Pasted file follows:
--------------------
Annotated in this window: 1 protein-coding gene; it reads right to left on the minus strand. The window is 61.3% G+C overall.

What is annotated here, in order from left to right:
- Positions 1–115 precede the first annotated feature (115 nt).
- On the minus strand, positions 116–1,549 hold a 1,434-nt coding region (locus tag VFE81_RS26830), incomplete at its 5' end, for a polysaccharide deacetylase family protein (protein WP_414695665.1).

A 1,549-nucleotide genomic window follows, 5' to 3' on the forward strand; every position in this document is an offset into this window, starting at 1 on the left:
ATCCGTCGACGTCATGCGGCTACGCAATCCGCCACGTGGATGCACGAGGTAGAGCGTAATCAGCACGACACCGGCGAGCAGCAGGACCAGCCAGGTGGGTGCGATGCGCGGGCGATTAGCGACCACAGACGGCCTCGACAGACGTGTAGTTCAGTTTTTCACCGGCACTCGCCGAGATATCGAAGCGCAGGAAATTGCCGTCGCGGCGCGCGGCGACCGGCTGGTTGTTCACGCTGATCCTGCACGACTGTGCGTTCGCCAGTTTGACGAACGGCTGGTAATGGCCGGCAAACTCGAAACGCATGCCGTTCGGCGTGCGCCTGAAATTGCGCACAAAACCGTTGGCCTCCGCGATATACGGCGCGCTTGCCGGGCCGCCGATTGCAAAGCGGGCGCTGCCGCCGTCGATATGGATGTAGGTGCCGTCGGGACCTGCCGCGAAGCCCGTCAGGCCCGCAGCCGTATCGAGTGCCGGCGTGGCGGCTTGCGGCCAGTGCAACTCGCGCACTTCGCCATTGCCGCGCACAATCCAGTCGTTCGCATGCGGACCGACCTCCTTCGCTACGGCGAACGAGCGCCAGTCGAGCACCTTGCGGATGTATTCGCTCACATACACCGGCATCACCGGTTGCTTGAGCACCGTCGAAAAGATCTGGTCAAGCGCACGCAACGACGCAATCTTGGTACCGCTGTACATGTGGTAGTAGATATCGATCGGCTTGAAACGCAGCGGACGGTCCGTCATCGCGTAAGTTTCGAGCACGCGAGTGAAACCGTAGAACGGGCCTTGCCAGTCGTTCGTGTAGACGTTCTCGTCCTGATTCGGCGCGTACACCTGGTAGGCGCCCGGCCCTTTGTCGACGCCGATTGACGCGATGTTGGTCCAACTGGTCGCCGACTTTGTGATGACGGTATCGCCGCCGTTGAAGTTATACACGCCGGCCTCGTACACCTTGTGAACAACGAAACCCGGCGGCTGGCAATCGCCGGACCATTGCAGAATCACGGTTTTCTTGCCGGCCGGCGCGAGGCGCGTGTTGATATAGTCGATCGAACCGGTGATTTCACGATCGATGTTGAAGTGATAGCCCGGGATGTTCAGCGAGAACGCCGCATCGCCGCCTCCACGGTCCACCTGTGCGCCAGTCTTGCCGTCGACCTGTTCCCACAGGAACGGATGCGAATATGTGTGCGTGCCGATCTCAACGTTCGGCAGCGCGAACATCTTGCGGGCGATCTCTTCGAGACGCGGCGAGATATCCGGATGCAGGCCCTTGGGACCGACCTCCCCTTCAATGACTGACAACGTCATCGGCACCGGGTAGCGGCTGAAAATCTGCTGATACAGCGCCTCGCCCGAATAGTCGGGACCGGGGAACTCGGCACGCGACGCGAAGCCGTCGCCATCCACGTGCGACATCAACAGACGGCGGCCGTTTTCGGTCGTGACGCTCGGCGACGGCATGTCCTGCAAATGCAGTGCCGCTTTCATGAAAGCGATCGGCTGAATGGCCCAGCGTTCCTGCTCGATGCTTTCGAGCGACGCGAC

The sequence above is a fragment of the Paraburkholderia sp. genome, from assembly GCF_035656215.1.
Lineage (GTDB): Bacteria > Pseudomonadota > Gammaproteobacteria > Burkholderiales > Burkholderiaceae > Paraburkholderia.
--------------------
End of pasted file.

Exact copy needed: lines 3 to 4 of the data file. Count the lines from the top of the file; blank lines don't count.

- Positions 1–115 precede the first annotated feature (115 nt).
- On the minus strand, positions 116–1,549 hold a 1,434-nt coding region (locus tag VFE81_RS26830), incomplete at its 5' end, for a polysaccharide deacetylase family protein (protein WP_414695665.1).